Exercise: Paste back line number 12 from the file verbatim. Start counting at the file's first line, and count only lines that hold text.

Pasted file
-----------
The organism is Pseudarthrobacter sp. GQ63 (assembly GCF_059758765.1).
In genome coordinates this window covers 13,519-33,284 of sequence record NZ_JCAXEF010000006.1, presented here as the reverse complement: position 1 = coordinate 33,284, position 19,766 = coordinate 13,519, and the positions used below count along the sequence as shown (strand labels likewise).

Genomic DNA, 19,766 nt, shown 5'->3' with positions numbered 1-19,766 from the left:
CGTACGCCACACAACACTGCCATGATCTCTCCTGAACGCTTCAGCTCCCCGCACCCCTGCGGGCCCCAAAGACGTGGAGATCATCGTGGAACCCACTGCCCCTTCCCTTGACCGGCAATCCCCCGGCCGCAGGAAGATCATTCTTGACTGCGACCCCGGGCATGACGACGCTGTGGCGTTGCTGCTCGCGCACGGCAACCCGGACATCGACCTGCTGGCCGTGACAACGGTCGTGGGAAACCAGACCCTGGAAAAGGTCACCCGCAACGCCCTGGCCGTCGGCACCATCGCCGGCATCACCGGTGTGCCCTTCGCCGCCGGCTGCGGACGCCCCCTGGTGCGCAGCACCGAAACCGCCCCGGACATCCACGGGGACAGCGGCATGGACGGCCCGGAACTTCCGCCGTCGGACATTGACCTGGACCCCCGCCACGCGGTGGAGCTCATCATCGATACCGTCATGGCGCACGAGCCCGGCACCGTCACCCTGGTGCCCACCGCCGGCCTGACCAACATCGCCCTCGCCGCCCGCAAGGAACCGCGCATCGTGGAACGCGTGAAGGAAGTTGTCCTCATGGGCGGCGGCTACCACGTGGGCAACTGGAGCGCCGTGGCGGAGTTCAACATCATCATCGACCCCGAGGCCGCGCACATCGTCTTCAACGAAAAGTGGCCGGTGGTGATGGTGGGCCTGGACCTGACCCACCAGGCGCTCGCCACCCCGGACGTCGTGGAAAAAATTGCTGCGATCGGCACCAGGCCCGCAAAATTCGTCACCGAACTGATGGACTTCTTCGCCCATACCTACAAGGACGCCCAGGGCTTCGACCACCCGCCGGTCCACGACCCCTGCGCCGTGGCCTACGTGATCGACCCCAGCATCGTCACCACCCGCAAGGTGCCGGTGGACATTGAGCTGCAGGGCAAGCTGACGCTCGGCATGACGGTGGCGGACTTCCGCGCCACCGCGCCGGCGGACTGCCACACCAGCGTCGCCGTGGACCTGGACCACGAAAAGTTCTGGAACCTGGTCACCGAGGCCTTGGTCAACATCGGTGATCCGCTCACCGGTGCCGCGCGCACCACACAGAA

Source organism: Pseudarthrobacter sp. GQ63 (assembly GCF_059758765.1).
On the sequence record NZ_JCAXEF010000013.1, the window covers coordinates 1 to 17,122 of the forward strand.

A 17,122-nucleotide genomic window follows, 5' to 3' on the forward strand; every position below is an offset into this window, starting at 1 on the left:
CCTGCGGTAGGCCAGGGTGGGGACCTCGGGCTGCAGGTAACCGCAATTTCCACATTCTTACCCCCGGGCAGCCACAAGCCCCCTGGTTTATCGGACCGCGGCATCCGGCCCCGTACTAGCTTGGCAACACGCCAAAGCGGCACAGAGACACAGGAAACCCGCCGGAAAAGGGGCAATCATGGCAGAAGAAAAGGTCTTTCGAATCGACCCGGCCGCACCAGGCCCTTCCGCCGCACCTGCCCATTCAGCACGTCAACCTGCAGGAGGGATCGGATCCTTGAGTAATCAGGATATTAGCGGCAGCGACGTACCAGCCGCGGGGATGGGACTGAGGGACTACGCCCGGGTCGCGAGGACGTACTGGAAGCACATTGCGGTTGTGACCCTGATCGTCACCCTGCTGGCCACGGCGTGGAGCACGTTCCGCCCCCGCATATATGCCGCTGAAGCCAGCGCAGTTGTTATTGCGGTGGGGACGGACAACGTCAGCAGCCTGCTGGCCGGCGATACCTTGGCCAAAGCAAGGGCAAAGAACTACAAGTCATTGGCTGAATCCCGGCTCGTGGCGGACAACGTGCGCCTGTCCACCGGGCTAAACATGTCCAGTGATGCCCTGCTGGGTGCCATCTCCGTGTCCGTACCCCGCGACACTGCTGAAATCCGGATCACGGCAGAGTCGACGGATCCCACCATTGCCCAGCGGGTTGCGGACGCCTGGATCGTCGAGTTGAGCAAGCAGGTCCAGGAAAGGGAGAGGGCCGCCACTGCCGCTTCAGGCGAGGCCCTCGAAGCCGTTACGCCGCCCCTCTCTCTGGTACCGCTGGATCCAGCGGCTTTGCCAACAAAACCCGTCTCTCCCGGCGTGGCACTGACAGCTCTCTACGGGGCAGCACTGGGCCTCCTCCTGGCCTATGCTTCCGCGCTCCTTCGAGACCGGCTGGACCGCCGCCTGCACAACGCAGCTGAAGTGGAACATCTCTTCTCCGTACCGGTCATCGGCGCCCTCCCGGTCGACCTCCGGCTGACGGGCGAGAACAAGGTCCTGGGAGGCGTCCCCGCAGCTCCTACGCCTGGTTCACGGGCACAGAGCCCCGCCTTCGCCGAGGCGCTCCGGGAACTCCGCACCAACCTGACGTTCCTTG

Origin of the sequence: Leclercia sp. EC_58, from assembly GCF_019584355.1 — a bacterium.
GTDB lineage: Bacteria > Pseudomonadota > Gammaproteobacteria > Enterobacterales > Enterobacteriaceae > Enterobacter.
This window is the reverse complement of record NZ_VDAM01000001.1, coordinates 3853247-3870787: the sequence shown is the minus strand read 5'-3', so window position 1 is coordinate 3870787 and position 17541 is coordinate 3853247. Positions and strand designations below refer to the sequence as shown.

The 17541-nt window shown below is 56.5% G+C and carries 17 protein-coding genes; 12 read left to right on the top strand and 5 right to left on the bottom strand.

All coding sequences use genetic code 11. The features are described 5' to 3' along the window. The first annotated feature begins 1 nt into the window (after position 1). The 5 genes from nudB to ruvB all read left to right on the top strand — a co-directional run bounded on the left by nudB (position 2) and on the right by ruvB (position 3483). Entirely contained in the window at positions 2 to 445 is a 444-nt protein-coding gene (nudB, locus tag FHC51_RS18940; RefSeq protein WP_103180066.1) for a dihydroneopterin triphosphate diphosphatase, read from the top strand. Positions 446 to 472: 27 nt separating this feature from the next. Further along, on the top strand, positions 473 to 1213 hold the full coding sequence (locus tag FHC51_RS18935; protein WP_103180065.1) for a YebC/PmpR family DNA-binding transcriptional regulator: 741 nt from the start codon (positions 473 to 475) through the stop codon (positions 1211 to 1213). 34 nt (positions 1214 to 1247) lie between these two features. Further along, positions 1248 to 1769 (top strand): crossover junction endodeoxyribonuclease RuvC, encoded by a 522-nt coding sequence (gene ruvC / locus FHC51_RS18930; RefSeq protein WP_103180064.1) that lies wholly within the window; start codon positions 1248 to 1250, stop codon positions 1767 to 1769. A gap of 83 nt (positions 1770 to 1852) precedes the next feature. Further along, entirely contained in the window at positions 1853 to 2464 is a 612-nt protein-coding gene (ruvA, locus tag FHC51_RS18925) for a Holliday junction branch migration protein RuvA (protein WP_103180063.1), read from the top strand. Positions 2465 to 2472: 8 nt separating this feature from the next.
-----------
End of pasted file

The 17541-nt window shown below is 56.5% G+C and carries 17 protein-coding genes; 12 read left to right on the top strand and 5 right to left on the bottom strand.